If I’m doing time intensive food, I’m busting out the smoker and cooking up a pork butt, brisket, ribs, chicken or the like. If I can’t cook chili in 30 minutes or less, I’m not likely doing it. This may be blasphemy, but just give me some straight up chili with a nice texture, not dry, and a perfect blend of heat and salt, and I’m good. Foofoo chili doesn’t do anything special for me. Now, the perfect brisket, pork butt, ribs? That gets my attention.

Sarah: Unsilent, you realize your mom’s family basically serves Cincinnati Skyline chili but with parmesan in place of cheddar.

Stephanie, I like your practicality with chili. What’s the strangest thing you’ve seen in a Texas chili cook-off?

Old James and Unsilent do bring up good bring topics though, vegetables and cheese. I always put corn in chili even though some people think that is wrong. I’ve even put sweet potatoes in chili. Do you always put cheese on top, do you mix it in?

Unsilent: Fortunately it doesn’t have the warm spices or insane amounts of grease. I have done corn in chili. Drew’s recipe is pretty tasty.

RobotsFightingDinosaurs: I grew up with chili, but not in the house. I lived in DC, and I used to go out to Hard Times Cafe all the time with my family and friends. Chili wasn’t a meal we usually had in house a whole lot, but we found ways to get it in our system.

Ted Berg: We all agree Skyline Chili is an atrocity, right? I also think Hard Times is overrated, but most of my friends in DC swear by it. Maybe I’ve just had a few bad experiences.

For vegetables, I use canned corn almost always for color and sweetness, plus at least a bell pepper if that counts. Ideally I can get my hands on a pepper that’s both hefty and spicy, in which case I use a few of those. Not sure anyone’s ever had a mariachi pepper because they’re not that popular, but they absolutely should be. Please start demanding them by name so I can get my hands on them more often.

Sarah: My husband just woke up and saw me looking at your peppers to plant online, Ted. Sighed and went back to sleep.

I actually like a good green pepper or red pepper in my chili just for the extra texture. I also like to have some finely diced ones to add as a garnish. Just looks pretty.

Unsilent: I like pickled jalapeños on top. Also some kind of onion. Pickled red, raw white or raw green.

Flubby: Cincinnati chili is awesome. I don’t consider it traditional chili, but still nothing to sleep on. Other than the Collins brothers and Charlie Hustle, maybe the only good thing to come out of the Queen City.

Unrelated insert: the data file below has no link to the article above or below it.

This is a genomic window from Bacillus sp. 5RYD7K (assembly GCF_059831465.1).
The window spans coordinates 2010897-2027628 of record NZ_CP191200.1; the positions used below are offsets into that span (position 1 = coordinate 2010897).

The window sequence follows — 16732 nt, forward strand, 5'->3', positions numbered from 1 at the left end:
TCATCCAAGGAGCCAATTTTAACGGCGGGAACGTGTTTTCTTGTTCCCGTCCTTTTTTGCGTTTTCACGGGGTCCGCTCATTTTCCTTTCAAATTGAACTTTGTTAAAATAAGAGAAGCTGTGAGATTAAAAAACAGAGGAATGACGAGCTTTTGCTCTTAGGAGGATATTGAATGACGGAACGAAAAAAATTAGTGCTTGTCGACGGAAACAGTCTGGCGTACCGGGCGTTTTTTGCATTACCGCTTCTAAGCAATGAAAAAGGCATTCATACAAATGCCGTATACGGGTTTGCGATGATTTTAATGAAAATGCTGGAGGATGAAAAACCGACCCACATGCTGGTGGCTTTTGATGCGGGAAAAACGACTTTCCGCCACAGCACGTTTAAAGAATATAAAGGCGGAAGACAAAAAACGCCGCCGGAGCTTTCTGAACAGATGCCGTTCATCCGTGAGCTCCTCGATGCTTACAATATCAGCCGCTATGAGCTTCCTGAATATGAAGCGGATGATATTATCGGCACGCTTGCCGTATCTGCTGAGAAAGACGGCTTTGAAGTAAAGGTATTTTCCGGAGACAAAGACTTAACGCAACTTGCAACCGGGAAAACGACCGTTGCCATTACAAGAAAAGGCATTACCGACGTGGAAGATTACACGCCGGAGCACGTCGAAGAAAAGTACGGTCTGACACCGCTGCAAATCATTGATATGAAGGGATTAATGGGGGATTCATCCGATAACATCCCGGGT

Dan Pashman: Cincinnati chili is not chili.

Flubby: I like Cincinnati chili and agree with that statement. It’s a pasta dish.

Jeb Lund: It’s an abortion. AN ABORTION, MICHAEL. (My apologies to the estate of William Simmons.)

Andrea Hangst: It was a stew! A stew, Michael. It was a stew and I had it killed because this must all end!

Fesser: Sorry to be late to the party. Enjoying the conversation, except for how I keep trying to favstar emails.

The chili I make comes from family, but from a very inauthentic place, all at the same time. The first time I made it was for game 3 of the 1999 ALCS – the long-awaited Pedro vs. Roger matchup. I had a recipe from Craig Claiborne’s New New York Times cookbook, which was a present from my mom when I moved to Providence. It was hapless grad student cooking, so I subbed Korean chili powder for the stipulated chiles, and oatmeal for the flour Claiborne called for. The recipe calls for serving with pinto beans cooked from dry beans separately, and maybe the best part of the experience was getting the ingredients at the Stop & Shop, and a church lady saw me picking out a ham hock, and she said “Son, what do you plan to do with that thing?” I told her: “I am taking it home and putting it in a pot with some beans and an onion.” Church lady: “good.”

It worked out really well – my dad and my brother and my brother’s godfather and I all loved the chili, and Clemens gave up six runs before being chased in the third.

Since then this variant, known as Craig Claiborne’s Het Het Beef Chili Con Carne with meat, has been a staple at big gatherings. It’s one of the few things I cook almost exactly the same way as I did in 1999.

I am reluctant to touch off this powder keg, but it really comes into its own w/ the toppings – shredded extra sharp Cabot Cheddar, Cabot sour cream, and diced white onion.